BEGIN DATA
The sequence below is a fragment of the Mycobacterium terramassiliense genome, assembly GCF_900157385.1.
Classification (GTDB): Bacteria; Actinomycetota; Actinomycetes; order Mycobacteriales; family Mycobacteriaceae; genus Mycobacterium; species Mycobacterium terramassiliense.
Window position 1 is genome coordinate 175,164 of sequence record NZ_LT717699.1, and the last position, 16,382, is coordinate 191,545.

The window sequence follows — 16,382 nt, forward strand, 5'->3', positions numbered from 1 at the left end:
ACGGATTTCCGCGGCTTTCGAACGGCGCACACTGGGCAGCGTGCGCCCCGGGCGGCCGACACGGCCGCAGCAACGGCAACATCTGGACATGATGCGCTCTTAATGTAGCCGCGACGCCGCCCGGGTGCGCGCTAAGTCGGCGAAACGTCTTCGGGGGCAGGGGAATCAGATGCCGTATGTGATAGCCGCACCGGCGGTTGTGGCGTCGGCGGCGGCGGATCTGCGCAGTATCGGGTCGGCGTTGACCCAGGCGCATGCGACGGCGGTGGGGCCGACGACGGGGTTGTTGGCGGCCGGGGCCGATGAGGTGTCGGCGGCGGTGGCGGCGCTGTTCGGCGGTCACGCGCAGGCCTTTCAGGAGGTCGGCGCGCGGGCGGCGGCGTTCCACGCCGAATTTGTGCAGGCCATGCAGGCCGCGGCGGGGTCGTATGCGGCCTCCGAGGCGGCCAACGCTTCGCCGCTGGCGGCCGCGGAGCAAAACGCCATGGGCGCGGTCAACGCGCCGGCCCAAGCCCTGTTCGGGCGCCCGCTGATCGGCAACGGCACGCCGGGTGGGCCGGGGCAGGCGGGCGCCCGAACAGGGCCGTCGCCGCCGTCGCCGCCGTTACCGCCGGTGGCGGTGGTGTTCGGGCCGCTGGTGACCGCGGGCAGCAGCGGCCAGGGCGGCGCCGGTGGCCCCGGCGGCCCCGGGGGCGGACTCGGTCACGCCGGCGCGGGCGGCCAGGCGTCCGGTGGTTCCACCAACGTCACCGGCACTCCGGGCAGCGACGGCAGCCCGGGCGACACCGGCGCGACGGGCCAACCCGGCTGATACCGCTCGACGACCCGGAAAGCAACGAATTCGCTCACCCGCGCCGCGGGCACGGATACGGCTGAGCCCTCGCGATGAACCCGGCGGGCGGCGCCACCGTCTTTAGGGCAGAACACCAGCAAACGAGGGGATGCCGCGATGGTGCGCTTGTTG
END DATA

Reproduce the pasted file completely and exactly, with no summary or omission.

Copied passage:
The sequence below is a fragment of the Mycobacterium terramassiliense genome, assembly GCF_900157385.1.
Classification (GTDB): Bacteria; Actinomycetota; Actinomycetes; order Mycobacteriales; family Mycobacteriaceae; genus Mycobacterium; species Mycobacterium terramassiliense.
Window position 1 is genome coordinate 175,164 of sequence record NZ_LT717699.1, and the last position, 16,382, is coordinate 191,545.

The window sequence follows — 16,382 nt, forward strand, 5'->3', positions numbered from 1 at the left end:
ACGGATTTCCGCGGCTTTCGAACGGCGCACACTGGGCAGCGTGCGCCCCGGGCGGCCGACACGGCCGCAGCAACGGCAACATCTGGACATGATGCGCTCTTAATGTAGCCGCGACGCCGCCCGGGTGCGCGCTAAGTCGGCGAAACGTCTTCGGGGGCAGGGGAATCAGATGCCGTATGTGATAGCCGCACCGGCGGTTGTGGCGTCGGCGGCGGCGGATCTGCGCAGTATCGGGTCGGCGTTGACCCAGGCGCATGCGACGGCGGTGGGGCCGACGACGGGGTTGTTGGCGGCCGGGGCCGATGAGGTGTCGGCGGCGGTGGCGGCGCTGTTCGGCGGTCACGCGCAGGCCTTTCAGGAGGTCGGCGCGCGGGCGGCGGCGTTCCACGCCGAATTTGTGCAGGCCATGCAGGCCGCGGCGGGGTCGTATGCGGCCTCCGAGGCGGCCAACGCTTCGCCGCTGGCGGCCGCGGAGCAAAACGCCATGGGCGCGGTCAACGCGCCGGCCCAAGCCCTGTTCGGGCGCCCGCTGATCGGCAACGGCACGCCGGGTGGGCCGGGGCAGGCGGGCGCCCGAACAGGGCCGTCGCCGCCGTCGCCGCCGTTACCGCCGGTGGCGGTGGTGTTCGGGCCGCTGGTGACCGCGGGCAGCAGCGGCCAGGGCGGCGCCGGTGGCCCCGGCGGCCCCGGGGGCGGACTCGGTCACGCCGGCGCGGGCGGCCAGGCGTCCGGTGGTTCCACCAACGTCACCGGCACTCCGGGCAGCGACGGCAGCCCGGGCGACACCGGCGCGACGGGCCAACCCGGCTGATACCGCTCGACGACCCGGAAAGCAACGAATTCGCTCACCCGCGCCGCGGGCACGGATACGGCTGAGCCCTCGCGATGAACCCGGCGGGCGGCGCCACCGTCTTTAGGGCAGAACACCAGCAAACGAGGGGATGCCGCGATGGTGCGCTTGTTG